House Democrats plan to reintroduce a bill this week that would shift tax breaks from oil and gas to renewable energy sources.

The bill would transfer about $18 billion in tax breaks over 10 years from oil and gas producers to provide tax incentives for hybrid cars, and energy-efficient homes, appliances and buildings. The bill would also extend tax credits that are due to expire at the end of the year for wind, solar and other forms of renewable energy.

Under the bill, oil and gas companies would lose about $13.6 billion in domestic tax breaks and about $4.1 billion in tax breaks for some types of foreign income. The bill, the Renewable Energy and Energy Conservation Tax Act of 2008 (H.R. 5351), is similar to a bill that passed the House last year but was later blocked by Senate Republicans.

"With the price of oil above $100 a barrel, this Congress is again taking action to reduce our dependence on foreign oil and support the domestic production of renewable energy," said a statement from Speaker Nancy Pelosi, D-Calif., House Majority Leader Steny Hoyer, D-Md., and Ways and Means Committee Chairman Charles Rangel, D-N.Y.

The bill extends the renewable energy credit from Jan. 1, 2009 to Jan. 1, 2013, and adds energy derived from waves, tides, ocean currents, free-flowing rivers and canals, and other marine sources to the list of qualified renewable energy sources. It also extends solar energy property credits to Jan. 1, 2017 and fuel cell property credits to Dec. 31, 2016.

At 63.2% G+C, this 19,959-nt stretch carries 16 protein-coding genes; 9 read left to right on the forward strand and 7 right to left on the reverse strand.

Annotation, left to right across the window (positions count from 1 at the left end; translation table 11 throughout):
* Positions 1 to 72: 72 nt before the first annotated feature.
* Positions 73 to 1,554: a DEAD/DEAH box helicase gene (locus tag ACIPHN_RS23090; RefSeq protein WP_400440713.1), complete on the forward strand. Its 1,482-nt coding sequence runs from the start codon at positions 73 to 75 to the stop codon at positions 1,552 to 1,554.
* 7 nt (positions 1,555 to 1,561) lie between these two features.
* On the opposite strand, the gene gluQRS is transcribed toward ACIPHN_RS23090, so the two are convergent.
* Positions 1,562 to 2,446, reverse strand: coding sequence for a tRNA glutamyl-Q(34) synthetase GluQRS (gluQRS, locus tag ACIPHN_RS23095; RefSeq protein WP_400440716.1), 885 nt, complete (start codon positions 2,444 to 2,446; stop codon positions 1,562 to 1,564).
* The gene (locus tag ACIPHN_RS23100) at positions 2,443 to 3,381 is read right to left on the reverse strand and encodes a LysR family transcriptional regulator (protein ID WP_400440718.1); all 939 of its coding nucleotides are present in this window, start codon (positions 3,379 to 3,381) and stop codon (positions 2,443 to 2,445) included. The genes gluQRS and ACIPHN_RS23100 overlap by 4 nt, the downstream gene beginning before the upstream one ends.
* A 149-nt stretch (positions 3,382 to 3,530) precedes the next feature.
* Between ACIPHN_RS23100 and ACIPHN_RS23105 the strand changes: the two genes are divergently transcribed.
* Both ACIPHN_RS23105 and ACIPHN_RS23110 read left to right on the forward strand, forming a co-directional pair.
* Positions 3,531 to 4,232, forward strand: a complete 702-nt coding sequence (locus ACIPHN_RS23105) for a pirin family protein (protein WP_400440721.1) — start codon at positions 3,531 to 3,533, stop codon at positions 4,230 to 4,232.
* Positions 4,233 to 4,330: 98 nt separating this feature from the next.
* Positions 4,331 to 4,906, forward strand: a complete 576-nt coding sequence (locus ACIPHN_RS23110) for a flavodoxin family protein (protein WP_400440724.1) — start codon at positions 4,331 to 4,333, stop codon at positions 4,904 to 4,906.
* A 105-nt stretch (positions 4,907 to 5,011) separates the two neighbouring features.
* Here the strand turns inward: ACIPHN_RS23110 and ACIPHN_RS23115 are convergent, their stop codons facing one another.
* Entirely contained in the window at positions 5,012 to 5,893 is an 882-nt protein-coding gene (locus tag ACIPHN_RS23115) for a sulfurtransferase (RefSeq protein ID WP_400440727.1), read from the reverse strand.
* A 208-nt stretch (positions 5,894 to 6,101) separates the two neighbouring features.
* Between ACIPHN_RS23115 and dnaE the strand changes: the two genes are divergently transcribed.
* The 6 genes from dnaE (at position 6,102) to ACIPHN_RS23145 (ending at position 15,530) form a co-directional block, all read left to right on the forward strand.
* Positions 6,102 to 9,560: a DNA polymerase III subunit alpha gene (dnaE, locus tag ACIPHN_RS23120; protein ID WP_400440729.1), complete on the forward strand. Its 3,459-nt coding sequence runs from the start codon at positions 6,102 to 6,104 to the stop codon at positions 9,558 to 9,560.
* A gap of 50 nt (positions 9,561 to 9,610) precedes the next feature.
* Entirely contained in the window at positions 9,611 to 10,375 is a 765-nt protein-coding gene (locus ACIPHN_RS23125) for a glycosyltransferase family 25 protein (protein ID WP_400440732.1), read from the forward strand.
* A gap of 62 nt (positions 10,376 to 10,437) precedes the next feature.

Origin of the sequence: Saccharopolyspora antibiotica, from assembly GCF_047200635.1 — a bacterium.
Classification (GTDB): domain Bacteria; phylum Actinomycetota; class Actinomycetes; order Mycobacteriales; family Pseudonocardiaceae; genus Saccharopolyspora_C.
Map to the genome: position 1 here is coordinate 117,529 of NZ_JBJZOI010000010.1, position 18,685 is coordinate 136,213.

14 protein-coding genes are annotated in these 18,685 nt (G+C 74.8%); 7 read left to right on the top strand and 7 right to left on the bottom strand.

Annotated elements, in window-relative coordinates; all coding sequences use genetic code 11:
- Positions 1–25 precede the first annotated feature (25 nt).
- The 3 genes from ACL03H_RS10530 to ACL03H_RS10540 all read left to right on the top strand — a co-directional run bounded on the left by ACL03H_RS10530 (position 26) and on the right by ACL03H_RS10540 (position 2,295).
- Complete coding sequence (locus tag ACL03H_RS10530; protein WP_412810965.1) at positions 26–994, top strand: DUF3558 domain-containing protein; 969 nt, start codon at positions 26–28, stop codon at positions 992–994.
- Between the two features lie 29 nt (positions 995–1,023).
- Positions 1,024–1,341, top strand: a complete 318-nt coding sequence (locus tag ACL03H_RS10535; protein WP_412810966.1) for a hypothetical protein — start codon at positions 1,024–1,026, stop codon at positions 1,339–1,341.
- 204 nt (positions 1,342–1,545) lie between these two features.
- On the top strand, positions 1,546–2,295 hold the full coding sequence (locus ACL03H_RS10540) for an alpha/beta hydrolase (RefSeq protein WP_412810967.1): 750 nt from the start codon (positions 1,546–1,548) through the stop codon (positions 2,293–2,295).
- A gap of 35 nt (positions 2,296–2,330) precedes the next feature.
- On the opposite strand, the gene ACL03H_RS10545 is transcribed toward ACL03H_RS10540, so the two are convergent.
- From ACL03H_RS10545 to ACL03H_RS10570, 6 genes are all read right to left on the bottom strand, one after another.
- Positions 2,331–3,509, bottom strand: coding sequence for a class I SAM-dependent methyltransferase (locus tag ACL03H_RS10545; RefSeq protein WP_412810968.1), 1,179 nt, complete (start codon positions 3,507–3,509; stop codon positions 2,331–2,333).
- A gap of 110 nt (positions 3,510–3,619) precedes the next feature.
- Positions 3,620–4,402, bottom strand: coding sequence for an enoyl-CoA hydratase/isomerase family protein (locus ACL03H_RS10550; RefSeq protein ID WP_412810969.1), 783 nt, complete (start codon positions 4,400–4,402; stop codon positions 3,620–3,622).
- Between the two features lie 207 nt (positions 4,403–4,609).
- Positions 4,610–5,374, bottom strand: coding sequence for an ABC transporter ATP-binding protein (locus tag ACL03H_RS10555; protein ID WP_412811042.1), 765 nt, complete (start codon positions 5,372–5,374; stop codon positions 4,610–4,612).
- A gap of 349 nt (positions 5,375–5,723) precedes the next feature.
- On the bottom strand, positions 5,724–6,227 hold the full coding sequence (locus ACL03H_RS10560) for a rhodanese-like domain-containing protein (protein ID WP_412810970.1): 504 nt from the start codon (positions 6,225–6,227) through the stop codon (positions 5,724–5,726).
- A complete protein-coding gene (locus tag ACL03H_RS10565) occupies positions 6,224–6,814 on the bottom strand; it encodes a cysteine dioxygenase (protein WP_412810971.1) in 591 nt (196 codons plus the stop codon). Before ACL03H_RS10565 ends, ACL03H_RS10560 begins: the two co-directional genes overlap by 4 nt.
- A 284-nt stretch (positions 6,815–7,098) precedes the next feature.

In addition the bill allows a base tax credit for plug-in hybrid vehicles of $4,000, with an additional $200 per kilowatt-hour for hybrid vehicles with a capacity above five kilowatt-hours. It phases out the hybrid tax credit a year after the number of hybrid vehicles sold totals 60,000, and authorizes a 50-cent-per-gallon credit for any qualified cellulosic alcohol fuel producer.

In addition, the bill repeals the 9 percent tax deduction for income attributable to the sale, exchange, or other disposition of oil, natural gas or any of their primary products, and extends the amortization period of geological and geophysical expenditures for major integrated oil companies from five to seven years.

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